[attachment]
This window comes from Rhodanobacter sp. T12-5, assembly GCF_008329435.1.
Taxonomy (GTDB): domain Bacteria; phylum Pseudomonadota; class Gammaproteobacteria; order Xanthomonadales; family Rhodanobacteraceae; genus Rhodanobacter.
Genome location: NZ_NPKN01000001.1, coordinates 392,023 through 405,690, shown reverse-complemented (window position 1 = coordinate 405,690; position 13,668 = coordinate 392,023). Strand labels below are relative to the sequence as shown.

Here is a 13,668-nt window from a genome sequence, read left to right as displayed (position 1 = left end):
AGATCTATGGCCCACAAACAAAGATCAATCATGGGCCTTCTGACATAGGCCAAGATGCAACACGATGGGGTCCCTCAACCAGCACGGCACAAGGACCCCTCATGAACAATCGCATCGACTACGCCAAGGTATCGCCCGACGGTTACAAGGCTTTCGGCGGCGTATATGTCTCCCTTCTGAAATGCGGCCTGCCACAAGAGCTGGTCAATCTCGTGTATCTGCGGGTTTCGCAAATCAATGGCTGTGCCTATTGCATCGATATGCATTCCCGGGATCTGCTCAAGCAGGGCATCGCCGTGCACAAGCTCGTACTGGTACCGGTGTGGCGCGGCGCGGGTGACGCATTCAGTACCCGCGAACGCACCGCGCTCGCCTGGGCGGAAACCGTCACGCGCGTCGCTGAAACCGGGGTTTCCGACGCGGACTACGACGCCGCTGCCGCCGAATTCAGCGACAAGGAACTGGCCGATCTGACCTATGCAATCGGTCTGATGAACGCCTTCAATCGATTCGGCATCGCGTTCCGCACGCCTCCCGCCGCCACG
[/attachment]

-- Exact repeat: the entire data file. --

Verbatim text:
This window comes from Rhodanobacter sp. T12-5, assembly GCF_008329435.1.
Taxonomy (GTDB): domain Bacteria; phylum Pseudomonadota; class Gammaproteobacteria; order Xanthomonadales; family Rhodanobacteraceae; genus Rhodanobacter.
Genome location: NZ_NPKN01000001.1, coordinates 392,023 through 405,690, shown reverse-complemented (window position 1 = coordinate 405,690; position 13,668 = coordinate 392,023). Strand labels below are relative to the sequence as shown.

Here is a 13,668-nt window from a genome sequence, read left to right as displayed (position 1 = left end):
AGATCTATGGCCCACAAACAAAGATCAATCATGGGCCTTCTGACATAGGCCAAGATGCAACACGATGGGGTCCCTCAACCAGCACGGCACAAGGACCCCTCATGAACAATCGCATCGACTACGCCAAGGTATCGCCCGACGGTTACAAGGCTTTCGGCGGCGTATATGTCTCCCTTCTGAAATGCGGCCTGCCACAAGAGCTGGTCAATCTCGTGTATCTGCGGGTTTCGCAAATCAATGGCTGTGCCTATTGCATCGATATGCATTCCCGGGATCTGCTCAAGCAGGGCATCGCCGTGCACAAGCTCGTACTGGTACCGGTGTGGCGCGGCGCGGGTGACGCATTCAGTACCCGCGAACGCACCGCGCTCGCCTGGGCGGAAACCGTCACGCGCGTCGCTGAAACCGGGGTTTCCGACGCGGACTACGACGCCGCTGCCGCCGAATTCAGCGACAAGGAACTGGCCGATCTGACCTATGCAATCGGTCTGATGAACGCCTTCAATCGATTCGGCATCGCGTTCCGCACGCCTCCCGCCGCCACG